André Doucet sexual assault trial begins in Iqaluit
Judge sends court sheriff out to summon people from the streets to fill jury
A trial in a sexual assault case began Monday at the Nunavut Court of Justice in Iqaluit, after the court sheriff was sent out onto the streets to round up members of the public to fill the remaining spots on the jury.
André Doucet, 39, of Iqaluit has pleaded not guilty to charges of sexual assault, assault and intimidation in relation to events that occurred between December 2012 and March 2013.
Around 70 potential jury members had been summoned to Iqaluit's Cadet Hall. A number were excused for medical reasons or were challenged by the Crown and defence lawyers Stephen Shabala and Joseph Murdoch-Flowers. A handful were also dismissed for knowing the accused, potential witnesses or the complainant – whose identity is protected by a publication ban.
After exhausting the list of people summoned, the jury was still one member short.
Nunavut Justice Sue Cooper ordered the sheriff onto the streets to randomly summon 12 more people in order to complete the jury selection. An alternate juror was also selected and the trial began in the afternoon.
The jury – made up of seven men and five women – listened to testimony Monday from three witnesses called by Crown lawyer Myriam Girard.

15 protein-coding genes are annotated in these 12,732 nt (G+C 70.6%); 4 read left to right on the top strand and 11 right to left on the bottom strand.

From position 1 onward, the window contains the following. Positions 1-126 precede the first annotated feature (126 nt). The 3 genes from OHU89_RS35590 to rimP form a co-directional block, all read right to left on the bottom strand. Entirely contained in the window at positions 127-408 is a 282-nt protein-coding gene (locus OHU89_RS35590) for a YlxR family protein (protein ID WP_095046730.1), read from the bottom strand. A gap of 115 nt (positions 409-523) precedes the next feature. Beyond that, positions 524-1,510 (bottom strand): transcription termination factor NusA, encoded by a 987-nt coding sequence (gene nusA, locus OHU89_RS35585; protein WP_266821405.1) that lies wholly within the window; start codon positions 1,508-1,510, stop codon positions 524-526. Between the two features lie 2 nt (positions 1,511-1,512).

A school administrator, child support worker and an RCMP police constable testified Monday.
The school administrator testified that the complainant, who was 14 years old at the time, approached him March 6, 2013, saying she had concerns about a relationship her friend was in.
It eventually came out the concerns she had involved herself and an older male. Under Canadian law, a person who is 14 or 15 cannot legally consent to sexual activity with another person who is five or more years older than them unless they are married.
The school administrator contacted a support worker with the Nunavut Department of Family Services, who then contacted the police.
Both the support worker and police met the administrator and the complainant at the school.
The girl, support worker and police constable then went to the Iqaluit RCMP detachment where the girl gave a recorded statement.
Later that day, the police officer arrested Doucet at his apartment. The constable testified that after he arrested Doucet, Doucet said "But she's my girlfriend." Defence lawyer Shabala questioned whether or not Doucet actually said those words, and if he did, whether he said them before or after his rights were read to him.
Doucet was later released on bail.
The Crown is expected to call two more witnesses to testify when the trial continues Tuesday.
The trial is scheduled to last three days.